What a delight the Pigeon Mountain hike near Canmore turned out to be. Once you get away from the powerline and break through the trees, views are superb. The same goes for wildflowers. They’re excellent in the meadows in summer and even in early fall when there are plenty of reds and yellows to enliven the landscape. Although the climb to the summit is a stiff one, it modulates often enough that you can catch your breath. For stretches you can even see your ultimate destination – no disappointing false summits on this hike.
Fun fact: In 1858 when the Palliser expedition went through, Eugene Bourgeau named the mountain, Pic de Pigeons, despite the fact pigeons were not in the area. And at one point the mountain was home to a ski hill with two poma lifts. According to the Calgary Herald, 500 children received free ski lessons here every year for about three years. It permanently closed in 1983 and the equipment was sold off.
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Pigeon Mountain hike summary
Distance: Approximately 15.5 km or 9.6 miles return
Elevation gain: About 1,000 m or 3,281 feet.
Time needed: Allow 5 – 7 hours depending on your hiking speed and how much you like to linger on summits.
Level of difficulty: Hard, primarily because of the elevation gain.
Dogs: Allowed on a leash.
Water: Carry lots of water as there are only a few places along the fire road for dogs to drink or for people to refill water bottles.
A real bonus to doing the Pigeon Mountain hike is the relative ease of getting to the trailhead. It is accessed from Dead Man’s Flats, just an hour’s drive from Calgary or a 10-minute drive from Canmore.
Drive west on the Trans-Canada Highway from Calgary to the Dead Man Flat’s exit. Go south on the overpass and drive up a gravel road to a parking lot located just past the Banff Gate Mountain Resort. If it’s busy, you may have to park on the road.
The trailhead is also used for hiking up the Wind Ridge Trail, and Centennial Ridge. (One year we did it as a one-way hike and descended the trail from Mt Allan to the parking lot used for this hike.) In theory, you could hike to Skogan Pass too though it’s better in winter when you can ski it, at least if the snow is good.
Pigeon Mountain hike location map
Pigeon Mountain hike description
From the main trailhead, hike about 100 m to reach the intersection pictured below. Go left and start hiking under the powerline. Follow it towards Skogan Pass for about 4 km. You may be sharing the trail with mountain bikers – and in fact you could cycle up to the turnoff and lock your bike in the woods. It would make for a fun, fast descent on the road.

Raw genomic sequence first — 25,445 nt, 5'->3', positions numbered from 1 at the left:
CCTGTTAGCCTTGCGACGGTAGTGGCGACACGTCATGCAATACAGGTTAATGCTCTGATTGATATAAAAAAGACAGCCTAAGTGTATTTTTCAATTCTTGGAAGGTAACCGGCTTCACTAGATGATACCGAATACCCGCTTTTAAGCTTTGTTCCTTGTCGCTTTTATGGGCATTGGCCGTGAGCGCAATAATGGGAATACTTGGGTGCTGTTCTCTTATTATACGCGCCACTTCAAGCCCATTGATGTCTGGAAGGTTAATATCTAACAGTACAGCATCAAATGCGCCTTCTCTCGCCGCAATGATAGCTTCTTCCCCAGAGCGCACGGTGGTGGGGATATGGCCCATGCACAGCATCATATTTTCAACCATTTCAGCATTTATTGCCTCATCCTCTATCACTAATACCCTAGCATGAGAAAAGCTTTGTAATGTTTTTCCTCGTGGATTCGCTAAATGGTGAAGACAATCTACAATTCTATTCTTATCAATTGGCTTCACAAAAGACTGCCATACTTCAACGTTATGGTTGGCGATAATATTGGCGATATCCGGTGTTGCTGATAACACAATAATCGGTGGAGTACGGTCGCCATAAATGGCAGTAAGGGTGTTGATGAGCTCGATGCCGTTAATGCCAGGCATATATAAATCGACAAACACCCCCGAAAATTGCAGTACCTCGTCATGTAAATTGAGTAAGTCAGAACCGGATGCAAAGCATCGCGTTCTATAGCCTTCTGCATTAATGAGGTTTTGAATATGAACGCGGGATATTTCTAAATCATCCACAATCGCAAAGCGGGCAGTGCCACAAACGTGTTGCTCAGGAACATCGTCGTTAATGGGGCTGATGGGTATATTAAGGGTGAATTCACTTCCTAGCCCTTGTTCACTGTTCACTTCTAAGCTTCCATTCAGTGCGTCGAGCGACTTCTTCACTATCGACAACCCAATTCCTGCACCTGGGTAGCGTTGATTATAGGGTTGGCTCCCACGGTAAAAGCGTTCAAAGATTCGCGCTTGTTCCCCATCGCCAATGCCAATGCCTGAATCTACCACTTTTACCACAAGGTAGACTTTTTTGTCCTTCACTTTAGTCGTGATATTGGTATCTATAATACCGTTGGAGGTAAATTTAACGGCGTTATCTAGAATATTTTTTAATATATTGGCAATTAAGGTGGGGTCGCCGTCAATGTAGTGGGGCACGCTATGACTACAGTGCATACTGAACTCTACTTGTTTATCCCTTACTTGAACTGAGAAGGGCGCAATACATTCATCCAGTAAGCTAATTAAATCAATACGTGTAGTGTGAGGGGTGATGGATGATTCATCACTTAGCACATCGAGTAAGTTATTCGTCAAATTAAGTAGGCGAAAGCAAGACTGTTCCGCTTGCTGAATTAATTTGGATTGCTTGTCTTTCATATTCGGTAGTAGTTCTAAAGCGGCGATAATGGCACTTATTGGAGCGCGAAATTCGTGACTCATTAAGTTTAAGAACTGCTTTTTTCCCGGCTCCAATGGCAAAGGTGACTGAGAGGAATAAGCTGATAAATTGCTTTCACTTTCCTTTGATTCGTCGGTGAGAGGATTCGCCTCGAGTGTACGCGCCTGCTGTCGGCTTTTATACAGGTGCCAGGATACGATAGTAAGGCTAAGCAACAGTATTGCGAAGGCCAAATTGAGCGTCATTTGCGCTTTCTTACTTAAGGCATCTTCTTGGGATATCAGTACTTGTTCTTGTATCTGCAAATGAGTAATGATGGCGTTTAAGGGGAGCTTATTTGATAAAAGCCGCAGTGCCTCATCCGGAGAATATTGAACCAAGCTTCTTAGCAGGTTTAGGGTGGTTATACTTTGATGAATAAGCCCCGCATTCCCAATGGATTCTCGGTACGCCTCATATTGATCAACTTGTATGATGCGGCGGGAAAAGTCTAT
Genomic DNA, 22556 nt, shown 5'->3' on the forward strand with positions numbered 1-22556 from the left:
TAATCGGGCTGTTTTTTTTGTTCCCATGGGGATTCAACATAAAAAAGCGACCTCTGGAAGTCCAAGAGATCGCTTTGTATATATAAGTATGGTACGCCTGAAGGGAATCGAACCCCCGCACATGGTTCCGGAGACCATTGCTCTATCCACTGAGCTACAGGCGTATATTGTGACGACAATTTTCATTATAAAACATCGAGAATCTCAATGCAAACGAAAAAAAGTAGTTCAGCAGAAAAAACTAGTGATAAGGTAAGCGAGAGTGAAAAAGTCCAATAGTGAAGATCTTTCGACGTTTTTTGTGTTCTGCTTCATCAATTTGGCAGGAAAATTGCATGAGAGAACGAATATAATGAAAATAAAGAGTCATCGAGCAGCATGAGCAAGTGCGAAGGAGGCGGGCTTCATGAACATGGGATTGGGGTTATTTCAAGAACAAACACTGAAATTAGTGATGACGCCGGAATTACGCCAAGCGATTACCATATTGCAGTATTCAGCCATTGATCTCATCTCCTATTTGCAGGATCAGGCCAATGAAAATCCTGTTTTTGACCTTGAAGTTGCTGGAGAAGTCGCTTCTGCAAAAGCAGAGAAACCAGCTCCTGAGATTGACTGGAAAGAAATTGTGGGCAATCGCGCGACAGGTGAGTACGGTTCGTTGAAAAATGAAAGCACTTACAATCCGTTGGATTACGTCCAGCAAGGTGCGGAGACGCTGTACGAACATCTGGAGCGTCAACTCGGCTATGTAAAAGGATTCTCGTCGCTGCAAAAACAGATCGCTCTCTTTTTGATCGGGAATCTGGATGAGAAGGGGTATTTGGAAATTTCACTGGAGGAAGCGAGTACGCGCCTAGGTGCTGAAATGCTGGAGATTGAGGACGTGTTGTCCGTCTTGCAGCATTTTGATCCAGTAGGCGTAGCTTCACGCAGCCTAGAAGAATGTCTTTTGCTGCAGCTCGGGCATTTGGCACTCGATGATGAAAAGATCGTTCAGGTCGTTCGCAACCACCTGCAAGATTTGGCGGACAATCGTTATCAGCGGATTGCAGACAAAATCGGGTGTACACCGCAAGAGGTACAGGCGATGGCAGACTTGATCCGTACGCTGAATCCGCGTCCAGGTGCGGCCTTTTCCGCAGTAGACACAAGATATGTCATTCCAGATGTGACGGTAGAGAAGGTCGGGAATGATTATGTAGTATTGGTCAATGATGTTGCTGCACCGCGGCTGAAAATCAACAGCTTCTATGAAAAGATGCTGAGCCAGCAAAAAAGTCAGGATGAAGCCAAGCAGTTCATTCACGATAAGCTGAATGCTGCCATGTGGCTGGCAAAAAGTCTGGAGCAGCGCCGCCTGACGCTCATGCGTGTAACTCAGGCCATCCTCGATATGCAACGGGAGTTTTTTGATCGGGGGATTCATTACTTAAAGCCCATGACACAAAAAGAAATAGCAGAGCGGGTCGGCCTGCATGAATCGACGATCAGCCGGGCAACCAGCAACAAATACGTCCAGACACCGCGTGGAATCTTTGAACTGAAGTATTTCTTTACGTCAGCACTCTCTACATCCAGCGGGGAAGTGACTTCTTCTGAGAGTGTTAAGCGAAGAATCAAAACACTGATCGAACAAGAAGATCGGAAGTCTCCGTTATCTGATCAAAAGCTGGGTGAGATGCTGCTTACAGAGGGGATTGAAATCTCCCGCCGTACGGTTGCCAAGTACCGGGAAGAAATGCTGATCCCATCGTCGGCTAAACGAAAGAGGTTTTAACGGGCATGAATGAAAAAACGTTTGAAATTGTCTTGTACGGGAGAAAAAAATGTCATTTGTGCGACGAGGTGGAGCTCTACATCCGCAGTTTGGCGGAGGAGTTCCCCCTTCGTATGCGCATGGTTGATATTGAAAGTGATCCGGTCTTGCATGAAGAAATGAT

The trail weaves away from the powerline and into the woods on three occasions – which was a treat in the heat as it was shaded. It took us 1 hour and 20 minutes to reach the trail to Pigeon Mountain proper.
If you kept going you would reach Skogan Pass. From there you can to a long descent to the parking lot used for the Troll Falls hike.
From the turnoff at the Skogan Pass Trail you can count on a lot of steep climbing – though with great views. In total you have another 535 m (1,755 feet) to climb over approximately 2.8 km.
Once you turn off onto the Pigeon Mountain trail, hike steeply up through the trees for about 10 minutes to reach an open area. Catch your breath before continuing – as you can see what’s in store for you. You’re into the steep section on the Pigeon Mountain hike now.
The descent from Pigeon Mountain
It was a treat to focus on the landscape and not my heavy breathing on the way down. It took us just an hour to get back to the junction with the Skogan Pass trail. The mountain scenery was excellent the whole way down to the trees. I think a lot of you might like hiking poles in this section. They’ll save your knees.
A few things to take on the hike
Take lots of water for you and your dogs as there is only one place to get it – and that’s about 20 minutes in from the trailhead. I like carry a dog water bottle with me that is easy for them to drink from. You could also carry a collapsible bowl.